This Sunday, May 11, millions of families from all across the country will come together to honor and celebrate their mothers for all that they do. There is no magic blueprint that tells us who or what a mother should be, but we all share important core values: We are caregivers, mentors and guardians for our children.
Being a mother means protecting your child. Being a mother means nurturing your child — and providing all of the care, love and wisdom that you can.
Yet today, we know there are many mothers who live in states where gay and lesbian couples do not have the freedom to marry. These are hardworking, dedicated individuals who are trying to bring strength and stability to their families and stand up for their children. But because they are denied the dignity and protections that only marriage can provide, they continue to face obstacles that others do not.
As the proud moms of two incredible children here in Colorado Springs, Jack and Wren, we know this reality all too well. Currently, our state still denies us the freedom to marry. But on this Mother's Day in particular — with marriage equality in Utah and Oklahoma resting on soon-to-be announced decisions of the 10th U.S. Circuit Court of Appeals, rulings that will likely be appealed to the Supreme Court either way — we are hopeful that change is coming.
The story of our dedication to each other and to our family is one we are proud to tell. We still remember our first commitment ceremony that beautiful spring Saturday in May 2012 — when we stood before our family members and friends, held hands, and announced our lifelong promise to one another.
After five years together, we were ready to take this next step in our lives. It only made sense.
Our officiant — our old friend Bryan — paused in the middle of our ceremony, at the point where it's customary to ask if anyone in attendance objects to the marriage. Instead, he opened the floor to our friends, urging them to speak out about why we should marry.
It was such a powerful moment. And that was partly because it spoke to the everyday struggle facing couples like us. One by one, our friends and loved ones testified to our responsibility for one another and, more broadly, made the case for why everyone deserves the freedom to marry.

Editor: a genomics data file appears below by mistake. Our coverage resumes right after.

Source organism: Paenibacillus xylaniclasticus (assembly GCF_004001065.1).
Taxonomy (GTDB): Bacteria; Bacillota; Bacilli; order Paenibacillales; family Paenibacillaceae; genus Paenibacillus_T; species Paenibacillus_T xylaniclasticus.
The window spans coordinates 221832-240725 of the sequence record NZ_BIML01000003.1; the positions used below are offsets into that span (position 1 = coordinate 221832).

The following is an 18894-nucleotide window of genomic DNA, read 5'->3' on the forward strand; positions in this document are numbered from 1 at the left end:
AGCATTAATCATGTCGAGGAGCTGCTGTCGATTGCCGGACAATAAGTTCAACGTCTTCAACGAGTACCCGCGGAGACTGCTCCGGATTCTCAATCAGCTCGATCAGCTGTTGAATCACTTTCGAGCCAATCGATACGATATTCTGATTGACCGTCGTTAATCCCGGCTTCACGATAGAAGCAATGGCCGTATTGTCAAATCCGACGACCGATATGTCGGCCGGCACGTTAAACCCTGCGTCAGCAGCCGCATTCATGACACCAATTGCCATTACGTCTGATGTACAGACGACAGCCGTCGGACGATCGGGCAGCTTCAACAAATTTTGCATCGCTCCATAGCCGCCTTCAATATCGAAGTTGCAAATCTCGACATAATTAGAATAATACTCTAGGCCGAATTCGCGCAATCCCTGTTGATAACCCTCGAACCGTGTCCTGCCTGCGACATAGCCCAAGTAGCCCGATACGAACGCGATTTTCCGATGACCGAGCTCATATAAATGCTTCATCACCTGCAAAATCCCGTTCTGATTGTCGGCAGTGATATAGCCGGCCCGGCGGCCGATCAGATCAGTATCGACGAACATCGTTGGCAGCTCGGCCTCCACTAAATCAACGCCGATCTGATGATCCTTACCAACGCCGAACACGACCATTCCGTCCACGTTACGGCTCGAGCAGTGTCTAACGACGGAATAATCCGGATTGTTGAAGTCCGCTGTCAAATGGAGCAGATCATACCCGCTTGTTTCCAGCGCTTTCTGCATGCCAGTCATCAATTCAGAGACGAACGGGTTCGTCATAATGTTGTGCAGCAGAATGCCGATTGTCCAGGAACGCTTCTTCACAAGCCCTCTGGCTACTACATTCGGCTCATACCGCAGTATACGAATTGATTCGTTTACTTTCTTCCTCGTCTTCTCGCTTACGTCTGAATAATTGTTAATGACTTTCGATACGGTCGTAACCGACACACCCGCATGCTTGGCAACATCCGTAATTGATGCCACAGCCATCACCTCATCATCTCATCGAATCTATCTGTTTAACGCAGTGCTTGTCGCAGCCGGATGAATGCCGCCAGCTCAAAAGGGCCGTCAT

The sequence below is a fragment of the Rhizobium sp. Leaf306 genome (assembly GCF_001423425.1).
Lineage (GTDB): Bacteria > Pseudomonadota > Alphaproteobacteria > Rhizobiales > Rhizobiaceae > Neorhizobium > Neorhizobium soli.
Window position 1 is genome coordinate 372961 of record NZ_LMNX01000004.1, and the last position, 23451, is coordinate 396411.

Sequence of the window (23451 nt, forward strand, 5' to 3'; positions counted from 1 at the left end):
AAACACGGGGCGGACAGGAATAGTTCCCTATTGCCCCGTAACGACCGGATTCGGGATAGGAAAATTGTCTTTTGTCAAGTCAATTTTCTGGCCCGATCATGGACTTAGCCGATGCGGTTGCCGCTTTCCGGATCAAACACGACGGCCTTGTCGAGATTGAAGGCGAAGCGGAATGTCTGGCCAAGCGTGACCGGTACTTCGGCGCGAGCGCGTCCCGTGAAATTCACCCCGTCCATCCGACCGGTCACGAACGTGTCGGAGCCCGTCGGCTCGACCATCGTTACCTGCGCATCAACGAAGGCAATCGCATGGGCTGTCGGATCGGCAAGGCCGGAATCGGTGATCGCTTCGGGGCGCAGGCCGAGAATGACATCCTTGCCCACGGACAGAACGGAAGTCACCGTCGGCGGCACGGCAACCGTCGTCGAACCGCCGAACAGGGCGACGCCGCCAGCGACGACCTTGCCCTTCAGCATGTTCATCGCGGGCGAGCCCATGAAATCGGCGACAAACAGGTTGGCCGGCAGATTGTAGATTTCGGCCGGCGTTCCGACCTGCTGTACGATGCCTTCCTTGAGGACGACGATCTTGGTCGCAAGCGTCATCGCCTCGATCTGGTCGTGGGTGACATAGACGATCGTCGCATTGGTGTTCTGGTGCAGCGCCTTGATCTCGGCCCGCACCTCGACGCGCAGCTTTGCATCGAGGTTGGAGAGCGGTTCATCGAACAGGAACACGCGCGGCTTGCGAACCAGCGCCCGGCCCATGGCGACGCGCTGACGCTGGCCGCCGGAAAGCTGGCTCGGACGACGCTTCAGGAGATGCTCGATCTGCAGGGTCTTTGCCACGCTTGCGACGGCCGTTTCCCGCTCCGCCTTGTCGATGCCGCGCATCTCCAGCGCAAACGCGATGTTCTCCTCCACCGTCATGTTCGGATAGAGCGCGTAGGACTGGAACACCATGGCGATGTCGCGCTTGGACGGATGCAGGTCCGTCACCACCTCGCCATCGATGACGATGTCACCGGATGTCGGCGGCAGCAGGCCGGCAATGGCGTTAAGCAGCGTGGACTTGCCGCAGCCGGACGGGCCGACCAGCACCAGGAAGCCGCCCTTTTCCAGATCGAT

We will never forget that moment for as long as we live. But while we were so glad that we had the ceremony of our dreams, it didn't grant us the key protections and responsibilities of marriage.
We have a family that includes two young children. The ability to care for all four of us, no matter what happens, is immensely important.
We have faced the terrifying experience of not being able to access one another in the hospital during an emergency. We routinely have to jump through hoops in order to ensure that our own family is safe and secure. We have separate health insurance plans. Erika claims the children when filing her taxes — that just seems wrong, since we are both their parents.
That being said, today we are more hopeful than ever before. With 61 percent of Coloradans now supporting the freedom to marry for same-sex couples, we know that most people in our state understand nothing compares to marriage in protecting couples and their families.
The U.S. Supreme Court's Windsor decision last June provided federal recognition of married gay and lesbian couples, and it has led to several federal court rulings finding that denying committed couples the freedom to marry is unconstitutional. We believe full equality is on the horizon.
Until then, we will continue going to soccer games. We will continue reading to our children at night. We will continue providing and nurturing and caring to the best of our ability. And we will continue being the best mothers our children could ask for.
Sarah and Erika met in 2006 and live in Colorado Springs with their two children, Jack and their baby daughter Wren, whom they welcomed into their lives in November 2013.
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